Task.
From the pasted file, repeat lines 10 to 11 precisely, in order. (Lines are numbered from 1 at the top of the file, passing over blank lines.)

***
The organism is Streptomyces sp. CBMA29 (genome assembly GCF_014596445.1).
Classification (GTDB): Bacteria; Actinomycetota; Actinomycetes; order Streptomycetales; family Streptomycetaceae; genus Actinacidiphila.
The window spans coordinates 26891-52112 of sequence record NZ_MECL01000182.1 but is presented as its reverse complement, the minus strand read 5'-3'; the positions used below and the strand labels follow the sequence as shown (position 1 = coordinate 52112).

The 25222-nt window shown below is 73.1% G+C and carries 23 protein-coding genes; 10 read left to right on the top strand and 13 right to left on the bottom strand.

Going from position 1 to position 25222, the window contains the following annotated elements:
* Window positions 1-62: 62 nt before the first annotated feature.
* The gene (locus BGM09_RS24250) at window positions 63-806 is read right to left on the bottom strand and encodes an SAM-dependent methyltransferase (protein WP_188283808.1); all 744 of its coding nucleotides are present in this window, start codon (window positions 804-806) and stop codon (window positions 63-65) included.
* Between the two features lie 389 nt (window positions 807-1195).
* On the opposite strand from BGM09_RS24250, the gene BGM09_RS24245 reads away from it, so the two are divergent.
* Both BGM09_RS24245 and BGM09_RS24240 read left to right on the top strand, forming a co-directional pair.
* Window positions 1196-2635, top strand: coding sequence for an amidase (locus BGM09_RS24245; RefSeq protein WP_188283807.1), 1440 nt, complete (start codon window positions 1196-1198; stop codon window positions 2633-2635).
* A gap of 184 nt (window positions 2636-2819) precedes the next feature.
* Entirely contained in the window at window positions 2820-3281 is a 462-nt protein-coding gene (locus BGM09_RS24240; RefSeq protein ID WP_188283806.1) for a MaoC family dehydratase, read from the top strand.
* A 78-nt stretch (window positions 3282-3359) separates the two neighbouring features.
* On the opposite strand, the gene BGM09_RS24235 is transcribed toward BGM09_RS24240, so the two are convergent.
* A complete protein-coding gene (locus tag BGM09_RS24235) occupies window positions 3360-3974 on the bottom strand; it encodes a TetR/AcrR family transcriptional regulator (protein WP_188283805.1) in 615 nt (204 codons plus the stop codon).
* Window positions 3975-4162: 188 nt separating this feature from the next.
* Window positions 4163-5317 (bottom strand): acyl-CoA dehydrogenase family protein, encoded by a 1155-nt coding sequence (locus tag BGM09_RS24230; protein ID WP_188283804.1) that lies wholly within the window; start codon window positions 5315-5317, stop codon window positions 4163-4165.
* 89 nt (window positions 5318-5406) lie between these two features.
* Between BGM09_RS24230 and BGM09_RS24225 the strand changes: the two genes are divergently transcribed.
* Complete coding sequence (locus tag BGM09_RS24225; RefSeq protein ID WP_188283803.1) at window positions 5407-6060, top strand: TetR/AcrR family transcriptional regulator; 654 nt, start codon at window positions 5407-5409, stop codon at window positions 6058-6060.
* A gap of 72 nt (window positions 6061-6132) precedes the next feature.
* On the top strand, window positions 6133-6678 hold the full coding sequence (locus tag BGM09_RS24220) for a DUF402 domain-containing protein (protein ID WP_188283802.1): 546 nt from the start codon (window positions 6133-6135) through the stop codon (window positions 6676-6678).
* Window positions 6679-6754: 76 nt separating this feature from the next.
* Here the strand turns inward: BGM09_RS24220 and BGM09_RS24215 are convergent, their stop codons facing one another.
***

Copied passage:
* Both BGM09_RS24245 and BGM09_RS24240 read left to right on the top strand, forming a co-directional pair.
* Window positions 1196-2635, top strand: coding sequence for an amidase (locus BGM09_RS24245; RefSeq protein WP_188283807.1), 1440 nt, complete (start codon window positions 1196-1198; stop codon window positions 2633-2635).